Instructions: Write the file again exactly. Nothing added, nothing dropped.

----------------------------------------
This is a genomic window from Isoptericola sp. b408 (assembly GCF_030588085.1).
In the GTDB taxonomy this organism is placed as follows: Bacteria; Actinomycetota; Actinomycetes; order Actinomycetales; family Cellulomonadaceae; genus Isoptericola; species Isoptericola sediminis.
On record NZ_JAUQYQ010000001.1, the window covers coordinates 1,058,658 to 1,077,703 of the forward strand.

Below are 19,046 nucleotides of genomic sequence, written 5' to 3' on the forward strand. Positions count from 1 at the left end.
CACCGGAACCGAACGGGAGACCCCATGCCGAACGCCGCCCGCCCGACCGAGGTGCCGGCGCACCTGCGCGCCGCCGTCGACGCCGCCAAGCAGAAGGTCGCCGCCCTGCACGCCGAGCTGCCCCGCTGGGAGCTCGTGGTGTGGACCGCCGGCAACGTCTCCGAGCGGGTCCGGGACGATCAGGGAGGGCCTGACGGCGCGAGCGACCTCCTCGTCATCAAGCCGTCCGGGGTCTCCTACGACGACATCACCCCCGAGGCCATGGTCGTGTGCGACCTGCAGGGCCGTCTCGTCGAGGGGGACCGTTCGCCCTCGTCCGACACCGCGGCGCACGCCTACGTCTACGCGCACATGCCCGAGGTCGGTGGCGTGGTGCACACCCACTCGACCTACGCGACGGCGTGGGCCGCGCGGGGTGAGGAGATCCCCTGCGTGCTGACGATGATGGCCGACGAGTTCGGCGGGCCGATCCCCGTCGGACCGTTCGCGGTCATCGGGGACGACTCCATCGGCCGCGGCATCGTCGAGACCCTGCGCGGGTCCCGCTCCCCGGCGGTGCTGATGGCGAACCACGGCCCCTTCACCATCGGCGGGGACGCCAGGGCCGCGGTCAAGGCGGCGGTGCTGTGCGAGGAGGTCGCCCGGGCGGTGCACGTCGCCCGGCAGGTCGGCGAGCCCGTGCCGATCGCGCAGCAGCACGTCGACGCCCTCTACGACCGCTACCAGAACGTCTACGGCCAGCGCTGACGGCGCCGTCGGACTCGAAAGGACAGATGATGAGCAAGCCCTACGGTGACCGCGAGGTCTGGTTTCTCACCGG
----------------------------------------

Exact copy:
This is a genomic window from Isoptericola sp. b408 (assembly GCF_030588085.1).
In the GTDB taxonomy this organism is placed as follows: Bacteria; Actinomycetota; Actinomycetes; order Actinomycetales; family Cellulomonadaceae; genus Isoptericola; species Isoptericola sediminis.
On record NZ_JAUQYQ010000001.1, the window covers coordinates 1,058,658 to 1,077,703 of the forward strand.

Below are 19,046 nucleotides of genomic sequence, written 5' to 3' on the forward strand. Positions count from 1 at the left end.
CACCGGAACCGAACGGGAGACCCCATGCCGAACGCCGCCCGCCCGACCGAGGTGCCGGCGCACCTGCGCGCCGCCGTCGACGCCGCCAAGCAGAAGGTCGCCGCCCTGCACGCCGAGCTGCCCCGCTGGGAGCTCGTGGTGTGGACCGCCGGCAACGTCTCCGAGCGGGTCCGGGACGATCAGGGAGGGCCTGACGGCGCGAGCGACCTCCTCGTCATCAAGCCGTCCGGGGTCTCCTACGACGACATCACCCCCGAGGCCATGGTCGTGTGCGACCTGCAGGGCCGTCTCGTCGAGGGGGACCGTTCGCCCTCGTCCGACACCGCGGCGCACGCCTACGTCTACGCGCACATGCCCGAGGTCGGTGGCGTGGTGCACACCCACTCGACCTACGCGACGGCGTGGGCCGCGCGGGGTGAGGAGATCCCCTGCGTGCTGACGATGATGGCCGACGAGTTCGGCGGGCCGATCCCCGTCGGACCGTTCGCGGTCATCGGGGACGACTCCATCGGCCGCGGCATCGTCGAGACCCTGCGCGGGTCCCGCTCCCCGGCGGTGCTGATGGCGAACCACGGCCCCTTCACCATCGGCGGGGACGCCAGGGCCGCGGTCAAGGCGGCGGTGCTGTGCGAGGAGGTCGCCCGGGCGGTGCACGTCGCCCGGCAGGTCGGCGAGCCCGTGCCGATCGCGCAGCAGCACGTCGACGCCCTCTACGACCGCTACCAGAACGTCTACGGCCAGCGCTGACGGCGCCGTCGGACTCGAAAGGACAGATGATGAGCAAGCCCTACGGTGACCGCGAGGTCTGGTTTCTCACCGG